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Should We Worry About Mid Penn Bancorp, Inc.'s (NASDAQ:MPB) P/E Ratio?

Simply Wall St

This article is for investors who would like to improve their understanding of price to earnings ratios (P/E ratios). To keep it practical, we'll show how Mid Penn Bancorp, Inc.'s (NASDAQ:MPB) P/E ratio could help you assess the value on offer. Based on the last twelve months, Mid Penn Bancorp's P/E ratio is 13.42. In other words, at today's prices, investors are paying $13.42 for every $1 in prior year profit.

See our latest analysis for Mid Penn Bancorp

How Do You Calculate A P/E Ratio?

The formula for price to earnings is:

Price to Earnings Ratio = Share Price ÷ Earnings per Share (EPS)

Or for Mid Penn Bancorp:

P/E of 13.42 = $28.34 ÷ $2.11 (Based on the trailing twelve months to September 2019.)

Is A High Price-to-Earnings Ratio Good?

A higher P/E ratio means that buyers have to pay a higher price for each $1 the company has earned over the last year. All else being equal, it's better to pay a low price -- but as Warren Buffett said, 'It's far better to buy a wonderful company at a fair price than a fair company at a wonderful price'.

How Does Mid Penn Bancorp's P/E Ratio Compare To Its Peers?

We can get an indication of market expectations by looking at the P/E ratio. The image below shows that Mid Penn Bancorp has a P/E ratio that is roughly in line with the banks industry average (12.8).

NasdaqGM:MPB Price Estimation Relative to Market, January 13th 2020

That indicates that the market expects Mid Penn Bancorp will perform roughly in line with other companies in its industry. If the company has better than average prospects, then the market might be underestimating it. Checking factors such as director buying and selling. could help you form your own view on if that will happen.

How Growth Rates Impact P/E Ratios

Probably the most important factor in determining what P/E a company trades on is the earnings growth. If earnings are growing quickly, then the 'E' in the equation will increase faster than it would otherwise. And in that case, the P/E ratio itself will drop rather quickly. And as that P/E ratio drops, the company will look cheap, unless its share price increases.

Mid Penn Bancorp's earnings made like a rocket, taking off 98% last year. Having said that, if we look back three years, EPS growth has averaged a comparatively less impressive 7.8%.

Don't Forget: The P/E Does Not Account For Debt or Bank Deposits

The 'Price' in P/E reflects the market capitalization of the company. Thus, the metric does not reflect cash or debt held by the company. Hypothetically, a company could reduce its future P/E ratio by spending its cash (or taking on debt) to achieve higher earnings.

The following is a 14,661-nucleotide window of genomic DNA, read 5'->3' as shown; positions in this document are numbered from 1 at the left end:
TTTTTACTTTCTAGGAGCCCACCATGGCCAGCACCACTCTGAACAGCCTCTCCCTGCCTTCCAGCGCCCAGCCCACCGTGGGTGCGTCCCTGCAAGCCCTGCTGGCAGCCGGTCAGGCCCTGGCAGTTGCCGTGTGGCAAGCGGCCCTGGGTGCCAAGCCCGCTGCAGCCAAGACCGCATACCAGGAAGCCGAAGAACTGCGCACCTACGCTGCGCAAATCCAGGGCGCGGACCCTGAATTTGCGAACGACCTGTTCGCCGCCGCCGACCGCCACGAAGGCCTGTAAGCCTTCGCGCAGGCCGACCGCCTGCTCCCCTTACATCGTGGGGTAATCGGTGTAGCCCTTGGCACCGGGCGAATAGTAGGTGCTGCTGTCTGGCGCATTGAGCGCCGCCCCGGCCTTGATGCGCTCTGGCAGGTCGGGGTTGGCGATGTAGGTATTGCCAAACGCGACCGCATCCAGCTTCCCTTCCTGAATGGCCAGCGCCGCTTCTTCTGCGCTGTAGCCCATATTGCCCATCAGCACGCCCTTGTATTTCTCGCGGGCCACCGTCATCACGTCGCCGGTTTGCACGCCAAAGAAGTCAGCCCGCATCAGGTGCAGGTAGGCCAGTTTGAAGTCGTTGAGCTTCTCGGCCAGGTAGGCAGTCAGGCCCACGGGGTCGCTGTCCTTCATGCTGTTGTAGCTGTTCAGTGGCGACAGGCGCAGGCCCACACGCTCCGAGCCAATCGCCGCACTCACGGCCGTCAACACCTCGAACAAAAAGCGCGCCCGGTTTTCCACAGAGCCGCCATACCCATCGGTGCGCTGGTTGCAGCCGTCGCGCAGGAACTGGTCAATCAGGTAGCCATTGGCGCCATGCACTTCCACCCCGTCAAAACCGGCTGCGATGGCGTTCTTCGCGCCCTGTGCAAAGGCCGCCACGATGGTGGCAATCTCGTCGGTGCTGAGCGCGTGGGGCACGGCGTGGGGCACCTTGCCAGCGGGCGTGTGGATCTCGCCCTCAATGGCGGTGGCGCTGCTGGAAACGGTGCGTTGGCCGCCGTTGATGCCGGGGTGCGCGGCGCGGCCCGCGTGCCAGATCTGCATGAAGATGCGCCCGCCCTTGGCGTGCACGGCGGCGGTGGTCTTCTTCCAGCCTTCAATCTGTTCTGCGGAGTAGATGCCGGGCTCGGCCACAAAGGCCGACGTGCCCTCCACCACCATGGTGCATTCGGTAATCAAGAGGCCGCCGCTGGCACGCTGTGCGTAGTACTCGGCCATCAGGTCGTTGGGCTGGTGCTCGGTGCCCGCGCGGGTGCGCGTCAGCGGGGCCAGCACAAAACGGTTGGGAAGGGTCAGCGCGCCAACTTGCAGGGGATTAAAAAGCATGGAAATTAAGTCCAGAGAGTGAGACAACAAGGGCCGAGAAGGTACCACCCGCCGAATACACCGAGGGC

Spending on growth might be good or bad a few years later, but the point is that the P/E ratio does not account for the option (or lack thereof).

Is Debt Impacting Mid Penn Bancorp's P/E?

With net cash of US$62m, Mid Penn Bancorp has a very strong balance sheet, which may be important for its business. Having said that, at 26% of its market capitalization the cash hoard would contribute towards a higher P/E ratio.

The Bottom Line On Mid Penn Bancorp's P/E Ratio

Mid Penn Bancorp trades on a P/E ratio of 13.4, which is below the US market average of 18.7. It grew its EPS nicely over the last year, and the healthy balance sheet implies there is more potential for growth. One might conclude that the market is a bit pessimistic, given the low P/E ratio.

Investors should be looking to buy stocks that the market is wrong about. As value investor Benjamin Graham famously said, 'In the short run, the market is a voting machine but in the long run, it is a weighing machine. So this free visualization of the analyst consensus on future earnings could help you make the right decision about whether to buy, sell, or hold.

But note: Mid Penn Bancorp may not be the best stock to buy. So take a peek at this free list of interesting companies with strong recent earnings growth (and a P/E ratio below 20).

If you spot an error that warrants correction, please contact the editor at editorial-team@simplywallst.com. This article by Simply Wall St is general in nature. It does not constitute a recommendation to buy or sell any stock, and does not take account of your objectives, or your financial situation. Simply Wall St has no position in the stocks mentioned.

We aim to bring you long-term focused research analysis driven by fundamental data. Note that our analysis may not factor in the latest price-sensitive company announcements or qualitative material. Thank you for reading.